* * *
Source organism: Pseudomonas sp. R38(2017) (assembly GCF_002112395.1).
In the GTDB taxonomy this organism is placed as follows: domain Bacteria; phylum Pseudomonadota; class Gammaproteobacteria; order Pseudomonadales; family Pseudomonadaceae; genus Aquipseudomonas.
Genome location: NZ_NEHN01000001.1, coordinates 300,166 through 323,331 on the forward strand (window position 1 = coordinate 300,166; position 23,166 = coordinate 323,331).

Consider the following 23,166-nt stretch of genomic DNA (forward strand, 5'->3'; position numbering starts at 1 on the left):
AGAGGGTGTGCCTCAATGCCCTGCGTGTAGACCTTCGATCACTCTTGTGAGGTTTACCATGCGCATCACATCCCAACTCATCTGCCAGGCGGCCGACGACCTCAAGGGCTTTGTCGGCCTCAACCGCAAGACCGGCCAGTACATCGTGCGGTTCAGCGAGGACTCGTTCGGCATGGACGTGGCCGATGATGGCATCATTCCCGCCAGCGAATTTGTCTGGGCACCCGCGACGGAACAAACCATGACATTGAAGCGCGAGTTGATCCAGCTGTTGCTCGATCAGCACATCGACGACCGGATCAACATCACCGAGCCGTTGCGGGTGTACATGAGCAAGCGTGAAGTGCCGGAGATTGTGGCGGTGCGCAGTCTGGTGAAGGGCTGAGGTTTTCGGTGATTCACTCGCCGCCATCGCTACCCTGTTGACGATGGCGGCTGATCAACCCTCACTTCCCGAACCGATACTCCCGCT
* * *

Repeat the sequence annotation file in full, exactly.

Source organism: Pseudomonas sp. R38(2017) (assembly GCF_002112395.1).
In the GTDB taxonomy this organism is placed as follows: domain Bacteria; phylum Pseudomonadota; class Gammaproteobacteria; order Pseudomonadales; family Pseudomonadaceae; genus Aquipseudomonas.
Genome location: NZ_NEHN01000001.1, coordinates 300,166 through 323,331 on the forward strand (window position 1 = coordinate 300,166; position 23,166 = coordinate 323,331).

Consider the following 23,166-nt stretch of genomic DNA (forward strand, 5'->3'; position numbering starts at 1 on the left):
AGAGGGTGTGCCTCAATGCCCTGCGTGTAGACCTTCGATCACTCTTGTGAGGTTTACCATGCGCATCACATCCCAACTCATCTGCCAGGCGGCCGACGACCTCAAGGGCTTTGTCGGCCTCAACCGCAAGACCGGCCAGTACATCGTGCGGTTCAGCGAGGACTCGTTCGGCATGGACGTGGCCGATGATGGCATCATTCCCGCCAGCGAATTTGTCTGGGCACCCGCGACGGAACAAACCATGACATTGAAGCGCGAGTTGATCCAGCTGTTGCTCGATCAGCACATCGACGACCGGATCAACATCACCGAGCCGTTGCGGGTGTACATGAGCAAGCGTGAAGTGCCGGAGATTGTGGCGGTGCGCAGTCTGGTGAAGGGCTGAGGTTTTCGGTGATTCACTCGCCGCCATCGCTACCCTGTTGACGATGGCGGCTGATCAACCCTCACTTCCCGAACCGATACTCCCGCT